No matter your profession, encryption is a smart way to protect your intellectual property and sensitive email messages, but email encryption is especially important for lawyers.
There’s a reason why the American Bar Association has an entire page on their website dedicated to encryption. When you’re an attorney, solid encryption isn’t just important to the security of your clients, it’s crucial for the safety of your practice. Not only are you responsible for protecting your clients’ personal information, but you also have to worry about keeping all communication secure, so that your client knows there’s no chance their case will end up falling into the wrong hands.
Lawyers deal with an absolutely brutal amount of email. There are often multiple conversations between clients, partners, and just about everyone else involved in a case. Magnify that by however many cases they’re currently dealing with, and you’ve got an inbox that is practically overflowing on a routine basis. When you’re dealing with that kind of volume, keeping your security and confidentiality in check can be a hassle. Email encryption provides a solution to this problem, as encrypted emails are protected by default, meaning that there’s no need to download and archive hundreds of messages in order for the information within those messages to be secure.
A data breach can be potentially crippling for any business, and this is especially true for lawyers. In addition to financial records and any health insurance data they might store on their employees, they also must protect all of their clients’ records, as well as any other documents relating to cases that they are working on. Documents shouldn’t just be secured while they are being archived, either — every piece of sensitive information should always remain encrypted, even when it’s in transit. Failure to do so might lead to hefty penalties, not to mention a severely damaged reputation.
As a lawyer, you’ll likely encounter many different pieces of regulation throughout your career. Depending on what sort of cases your practice specializes in, your firm might find itself needing to encrypt all kinds of specific information. As if that weren’t complicated enough, regulation is often a moving target, with new specifications constantly changing what your firm is specifically required to do.
For example, if your firm frequently assists with real estate transactions, TILA-RESPA is likely to impact your practice. TILA-RESPA is an attempt by Consumer Financial Protection Bureau (CFPB) to consolidate and update a series of real estate and lending rules to help streamline the home buying process for consumers.
While TILA-RESPA does not explicitly require encryption, it does require that you protect the financial information of consumers. As encryption goes beyond the requirements for compliance, not only does it protect your business now, but it potentially protects it from future updates to the regulation.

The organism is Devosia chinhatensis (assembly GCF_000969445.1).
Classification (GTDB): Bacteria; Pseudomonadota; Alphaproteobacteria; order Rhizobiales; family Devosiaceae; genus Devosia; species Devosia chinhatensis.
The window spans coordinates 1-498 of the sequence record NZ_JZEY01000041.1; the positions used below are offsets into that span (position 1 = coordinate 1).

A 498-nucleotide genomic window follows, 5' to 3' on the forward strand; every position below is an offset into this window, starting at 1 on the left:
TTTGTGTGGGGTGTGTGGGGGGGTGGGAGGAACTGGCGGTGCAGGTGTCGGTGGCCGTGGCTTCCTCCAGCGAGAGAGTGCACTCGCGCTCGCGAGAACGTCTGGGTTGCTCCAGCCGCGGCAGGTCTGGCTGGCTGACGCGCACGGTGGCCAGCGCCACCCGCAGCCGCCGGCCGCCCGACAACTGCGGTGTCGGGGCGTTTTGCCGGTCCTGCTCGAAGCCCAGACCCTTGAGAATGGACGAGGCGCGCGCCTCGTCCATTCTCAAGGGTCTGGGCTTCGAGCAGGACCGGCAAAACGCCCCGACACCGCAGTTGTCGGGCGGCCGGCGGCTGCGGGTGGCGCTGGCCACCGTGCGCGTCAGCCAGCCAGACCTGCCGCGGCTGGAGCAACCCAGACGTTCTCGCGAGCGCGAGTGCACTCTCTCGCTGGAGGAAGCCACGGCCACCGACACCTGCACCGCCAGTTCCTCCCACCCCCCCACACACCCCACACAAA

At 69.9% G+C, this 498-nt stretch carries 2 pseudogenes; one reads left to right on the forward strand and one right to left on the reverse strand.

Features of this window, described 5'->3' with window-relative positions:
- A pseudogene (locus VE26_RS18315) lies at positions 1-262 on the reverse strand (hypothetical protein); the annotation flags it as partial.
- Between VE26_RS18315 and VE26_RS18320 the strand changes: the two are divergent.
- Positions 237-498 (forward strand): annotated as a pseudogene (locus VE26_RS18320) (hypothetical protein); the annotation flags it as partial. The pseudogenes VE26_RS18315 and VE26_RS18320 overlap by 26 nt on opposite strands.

I do. What I use right now is Virtru — I just find it to be both incredibly easy and incredibly secure, so I can send the client data without risk of it being intercepted. As it is now, we have a policy that every client has to sign asking permission for us to use email to transmit sensitive data. We advise the clients that we can’t guarantee the security of using email without some sort of encryption software.
We suggest that they allow us to use Virtru because for us, it’s a matter of clip and switch. It’s literally just a slide bar on our mail program. We can then encrypt the email, and there’s nothing for our clients to download. They don’t have to get Virtru themselves and they don’t have to buy anything — there’s no cost to them — they literally just have to log in with their email address and then they’re able to get the mail that we send them. The email message is protected, and the attachment is protected.
Settlement agreements, which might encompass estates worth multiple millions of dollars, tax returns, credit card statements, pay information, brokerage account statements — things that I would have had to redact a great deal of info out of (which damages the utility of the document), or I would have had to photocopy and FedEx to the client with an email saying, “I have FedExed the documents to you. You’ll have them tomorrow. I cannot include them in an email.”
I’ve had this discussion with other lawyers. When you send an email, it doesn’t go from your computer to mine. It goes from your computer to whatever mail server, then bounces all over the place before it eventually gets to mine. Little bits can be left anywhere, and anyone with a packet sniffer can get that email. With many of these documents, you’ve given an address, social security numbers and bank account information. That sets your clients up for data theft, identity theft and credit card theft. It’s “below the standard of care” to send naked tax returns or other documents via email. You should at least be password protecting your documents, but you should also encrypt the email and attachment.
We’re always surprised at how trusting people are with their data.